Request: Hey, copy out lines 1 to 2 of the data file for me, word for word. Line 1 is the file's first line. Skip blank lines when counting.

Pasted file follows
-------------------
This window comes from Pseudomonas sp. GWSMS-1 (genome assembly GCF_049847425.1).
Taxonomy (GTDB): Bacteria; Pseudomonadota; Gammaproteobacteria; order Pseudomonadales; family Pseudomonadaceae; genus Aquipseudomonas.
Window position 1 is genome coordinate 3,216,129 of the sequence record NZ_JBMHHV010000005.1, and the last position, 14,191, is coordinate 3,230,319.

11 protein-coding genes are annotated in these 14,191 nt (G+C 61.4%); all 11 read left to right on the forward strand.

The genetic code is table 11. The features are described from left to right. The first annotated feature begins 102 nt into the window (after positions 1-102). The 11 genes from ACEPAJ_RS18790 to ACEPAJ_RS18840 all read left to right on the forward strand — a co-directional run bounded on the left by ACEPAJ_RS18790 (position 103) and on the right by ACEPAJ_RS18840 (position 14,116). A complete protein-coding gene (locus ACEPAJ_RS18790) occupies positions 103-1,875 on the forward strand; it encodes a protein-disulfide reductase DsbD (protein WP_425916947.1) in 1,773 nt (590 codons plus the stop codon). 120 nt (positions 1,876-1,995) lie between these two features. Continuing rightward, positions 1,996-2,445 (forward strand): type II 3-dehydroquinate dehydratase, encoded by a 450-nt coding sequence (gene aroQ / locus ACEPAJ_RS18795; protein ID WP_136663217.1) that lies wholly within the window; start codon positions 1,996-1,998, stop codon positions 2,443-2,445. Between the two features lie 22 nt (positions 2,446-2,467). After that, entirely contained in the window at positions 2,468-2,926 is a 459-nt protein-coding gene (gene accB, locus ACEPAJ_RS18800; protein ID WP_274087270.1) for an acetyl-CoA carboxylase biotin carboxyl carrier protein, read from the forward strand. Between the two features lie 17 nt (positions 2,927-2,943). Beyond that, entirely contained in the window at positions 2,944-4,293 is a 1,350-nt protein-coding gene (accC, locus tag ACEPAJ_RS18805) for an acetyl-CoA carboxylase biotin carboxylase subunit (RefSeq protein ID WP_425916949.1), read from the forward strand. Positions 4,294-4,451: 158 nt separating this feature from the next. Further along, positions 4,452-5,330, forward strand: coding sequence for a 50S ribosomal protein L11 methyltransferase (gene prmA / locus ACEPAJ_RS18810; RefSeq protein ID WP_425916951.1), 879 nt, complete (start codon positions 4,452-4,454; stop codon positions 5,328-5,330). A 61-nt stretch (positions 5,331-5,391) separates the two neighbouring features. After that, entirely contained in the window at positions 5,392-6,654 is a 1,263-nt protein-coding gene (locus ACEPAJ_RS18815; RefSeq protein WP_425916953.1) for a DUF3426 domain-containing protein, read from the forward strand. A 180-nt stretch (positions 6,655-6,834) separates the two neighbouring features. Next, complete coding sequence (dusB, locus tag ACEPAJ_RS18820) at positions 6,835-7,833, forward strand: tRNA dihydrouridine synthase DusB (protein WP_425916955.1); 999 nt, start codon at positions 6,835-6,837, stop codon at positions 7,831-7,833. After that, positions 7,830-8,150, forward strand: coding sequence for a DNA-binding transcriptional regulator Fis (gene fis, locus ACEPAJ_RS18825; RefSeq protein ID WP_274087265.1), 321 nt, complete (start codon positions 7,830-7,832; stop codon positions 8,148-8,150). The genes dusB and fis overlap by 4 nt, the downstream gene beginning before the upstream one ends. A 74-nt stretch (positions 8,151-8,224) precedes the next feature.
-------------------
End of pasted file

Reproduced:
This window comes from Pseudomonas sp. GWSMS-1 (genome assembly GCF_049847425.1).
Taxonomy (GTDB): Bacteria; Pseudomonadota; Gammaproteobacteria; order Pseudomonadales; family Pseudomonadaceae; genus Aquipseudomonas.